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  1.  (8058.81)
    No, I didn't, though guessing from your response I suspect the creator was ripped to shreds?

    I saw it happen several times over the years. Even happened to me once, from a couple who didn't realise I posted all kinds of scans and had been an active part of the community for a couple of years.

    To a community of scanners, posting your own work looks like (a favourite fanboy quote of mine) "disgusting self-promotion."
    • CommentAuthorchristoph
    • CommentTimeApr 16th 2010
     (8058.82)
    If I was on a forum where you were posting the latest Supergod CBRs, I'd be incredibly thankful. But then again, I recently had a creator put my name on promotional material without my explicit authorization, and I was PISSED. I felt kind of betrayed that my supposed friend would throw my name out there to self-promote saying I liked his new title when I haven't even read it yet. For all I know it's fucking terrible and he'd be handing out posters saying "WELL CHRISTOPH LIKES IT!".

    Yes, I pirate your work as it comes out in issue form because I don't want my home to become some nerd Mecca with longboxes up to the ceiling. But then again, I buy every one of your trades as they come out, so it's kind of a wash and you're one of the few creators who doesn't assume a download of your work is tantamount to ripping a sandwich out of your daughter's hand mid-bite.
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      CommentAuthorFinagle
    • CommentTimeApr 16th 2010 edited
     (8058.83)
    One might seed the cbz anonymously to try to create buzz. Rumor had it that Trent Reznor had that done with stuff from /Ghosts/ - put MP3 tracks of early mixes and stuff arranged to look like raw work product, dropped onto USB sticks and left in the bathrooms of clubs. Gave the vague impression it was an illicit find that had fallen out of somebody's pocket, and soon actual pirates were hotly uploading the album to BitTorrent - when it was going to be released free, in any case.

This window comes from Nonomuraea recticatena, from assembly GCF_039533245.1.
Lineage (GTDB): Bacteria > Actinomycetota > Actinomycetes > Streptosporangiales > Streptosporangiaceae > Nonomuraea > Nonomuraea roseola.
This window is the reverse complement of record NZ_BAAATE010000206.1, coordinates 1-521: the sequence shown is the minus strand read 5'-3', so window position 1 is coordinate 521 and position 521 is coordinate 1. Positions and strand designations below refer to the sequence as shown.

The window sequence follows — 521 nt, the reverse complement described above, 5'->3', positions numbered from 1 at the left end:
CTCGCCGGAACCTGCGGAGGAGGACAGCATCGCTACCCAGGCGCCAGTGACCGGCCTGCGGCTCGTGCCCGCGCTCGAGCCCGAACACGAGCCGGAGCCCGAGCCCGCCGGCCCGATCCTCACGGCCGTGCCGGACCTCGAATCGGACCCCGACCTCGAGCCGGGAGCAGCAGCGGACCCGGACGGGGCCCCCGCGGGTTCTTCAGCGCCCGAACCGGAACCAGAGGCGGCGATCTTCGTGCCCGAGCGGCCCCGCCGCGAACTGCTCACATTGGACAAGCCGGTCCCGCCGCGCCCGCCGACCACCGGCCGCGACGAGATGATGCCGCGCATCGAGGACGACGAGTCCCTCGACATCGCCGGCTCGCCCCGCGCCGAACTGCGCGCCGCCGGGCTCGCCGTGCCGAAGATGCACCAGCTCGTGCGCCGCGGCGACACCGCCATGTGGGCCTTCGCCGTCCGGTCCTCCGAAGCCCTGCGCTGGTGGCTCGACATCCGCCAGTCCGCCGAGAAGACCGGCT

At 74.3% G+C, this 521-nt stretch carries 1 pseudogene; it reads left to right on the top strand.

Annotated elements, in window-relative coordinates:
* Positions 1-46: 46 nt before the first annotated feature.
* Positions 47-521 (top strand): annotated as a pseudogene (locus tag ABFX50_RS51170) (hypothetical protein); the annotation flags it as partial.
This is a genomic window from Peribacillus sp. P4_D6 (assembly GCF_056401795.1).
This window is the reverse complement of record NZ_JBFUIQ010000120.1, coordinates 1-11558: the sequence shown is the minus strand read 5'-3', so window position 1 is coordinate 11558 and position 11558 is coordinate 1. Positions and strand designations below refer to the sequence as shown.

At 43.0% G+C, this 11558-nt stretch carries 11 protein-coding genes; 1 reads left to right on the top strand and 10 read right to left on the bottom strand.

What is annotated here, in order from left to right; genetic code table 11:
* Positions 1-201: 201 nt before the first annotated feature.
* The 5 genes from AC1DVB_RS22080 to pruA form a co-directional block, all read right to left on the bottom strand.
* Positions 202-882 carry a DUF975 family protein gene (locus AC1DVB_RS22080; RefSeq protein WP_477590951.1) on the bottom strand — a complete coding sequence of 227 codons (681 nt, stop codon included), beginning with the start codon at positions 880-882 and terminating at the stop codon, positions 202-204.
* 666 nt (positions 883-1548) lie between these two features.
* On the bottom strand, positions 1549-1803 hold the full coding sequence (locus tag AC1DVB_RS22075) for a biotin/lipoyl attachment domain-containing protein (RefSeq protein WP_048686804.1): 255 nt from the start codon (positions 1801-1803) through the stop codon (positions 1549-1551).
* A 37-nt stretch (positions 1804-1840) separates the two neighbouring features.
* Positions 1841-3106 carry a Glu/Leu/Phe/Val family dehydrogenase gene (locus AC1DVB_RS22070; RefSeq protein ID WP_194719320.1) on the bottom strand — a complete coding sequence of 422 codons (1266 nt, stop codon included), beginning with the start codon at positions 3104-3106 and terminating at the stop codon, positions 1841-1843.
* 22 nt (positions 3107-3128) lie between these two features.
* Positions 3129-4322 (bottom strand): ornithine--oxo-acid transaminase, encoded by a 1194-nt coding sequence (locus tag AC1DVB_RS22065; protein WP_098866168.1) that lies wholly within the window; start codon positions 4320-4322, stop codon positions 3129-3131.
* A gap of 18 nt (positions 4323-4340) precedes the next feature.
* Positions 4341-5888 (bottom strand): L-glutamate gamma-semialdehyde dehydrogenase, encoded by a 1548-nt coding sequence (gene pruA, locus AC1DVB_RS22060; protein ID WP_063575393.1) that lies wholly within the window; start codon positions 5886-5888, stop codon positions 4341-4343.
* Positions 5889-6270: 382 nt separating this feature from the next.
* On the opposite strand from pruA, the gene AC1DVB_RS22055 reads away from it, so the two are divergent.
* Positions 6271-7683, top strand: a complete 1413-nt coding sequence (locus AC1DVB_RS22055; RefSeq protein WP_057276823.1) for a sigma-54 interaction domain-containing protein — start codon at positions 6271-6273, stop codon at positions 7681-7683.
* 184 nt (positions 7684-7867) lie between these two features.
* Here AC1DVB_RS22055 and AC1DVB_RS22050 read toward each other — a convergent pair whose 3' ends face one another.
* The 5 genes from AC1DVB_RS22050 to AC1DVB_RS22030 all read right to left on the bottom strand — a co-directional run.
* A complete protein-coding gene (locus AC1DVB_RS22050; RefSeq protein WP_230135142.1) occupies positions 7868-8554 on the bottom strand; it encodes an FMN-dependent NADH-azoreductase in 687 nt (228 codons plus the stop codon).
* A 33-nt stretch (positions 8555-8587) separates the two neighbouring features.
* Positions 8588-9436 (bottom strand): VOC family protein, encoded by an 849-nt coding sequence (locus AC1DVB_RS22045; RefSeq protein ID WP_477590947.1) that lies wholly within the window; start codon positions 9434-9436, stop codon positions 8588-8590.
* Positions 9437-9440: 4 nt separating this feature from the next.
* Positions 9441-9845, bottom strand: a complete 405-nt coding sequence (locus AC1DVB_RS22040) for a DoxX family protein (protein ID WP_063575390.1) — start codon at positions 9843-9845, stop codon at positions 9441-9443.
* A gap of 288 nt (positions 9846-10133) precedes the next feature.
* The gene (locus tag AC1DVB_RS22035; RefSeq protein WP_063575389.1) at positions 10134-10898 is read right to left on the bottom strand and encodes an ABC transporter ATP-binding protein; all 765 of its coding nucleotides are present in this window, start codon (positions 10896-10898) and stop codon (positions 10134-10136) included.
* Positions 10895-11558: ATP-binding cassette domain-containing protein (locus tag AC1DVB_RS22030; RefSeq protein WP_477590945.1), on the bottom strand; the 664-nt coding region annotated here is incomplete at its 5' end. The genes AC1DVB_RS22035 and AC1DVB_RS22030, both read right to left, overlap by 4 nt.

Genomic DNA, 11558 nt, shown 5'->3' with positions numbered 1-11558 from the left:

So Reznor used a sort of astroturf viral marketing - not meant in a negative way - to jumpstart interest in the product. Now folks will catch on to this specific thing after a while for what it is, but for the time being it still seems possible to create a crowd that way, and have BitTorrent seeders voluntarily acting as your distribution channel, and bringing street cred with it if they are notorious 0-day folks doing the seeding. All totally legit, but just arranged to look like something leaked from a studio or the like.
  2.  (8058.84)
    Rumor had it that Trent Reznor had that done with stuff from /Ghosts/ - put MP3 tracks of early mixes and stuff arranged to look like raw work product, dropped onto USB sticks and left in the bathrooms of clubs. Gave the vague impression it was an illicit find that had fallen out of somebody's pocket, and soon actual pirates were hotly uploading the album to BitTorrent - when it was going to be released free, in any case.
    Reznor was also a user of OiNK on an anonymous level, and I'll wager was likely doing exactly that sort of seeding there as well.

    http://nymag.com/daily/entertainment/2007/10/trent_reznor_and_saul_williams.html

    http://www.wired.com/listening_post/2007/10/trent-reznor-on/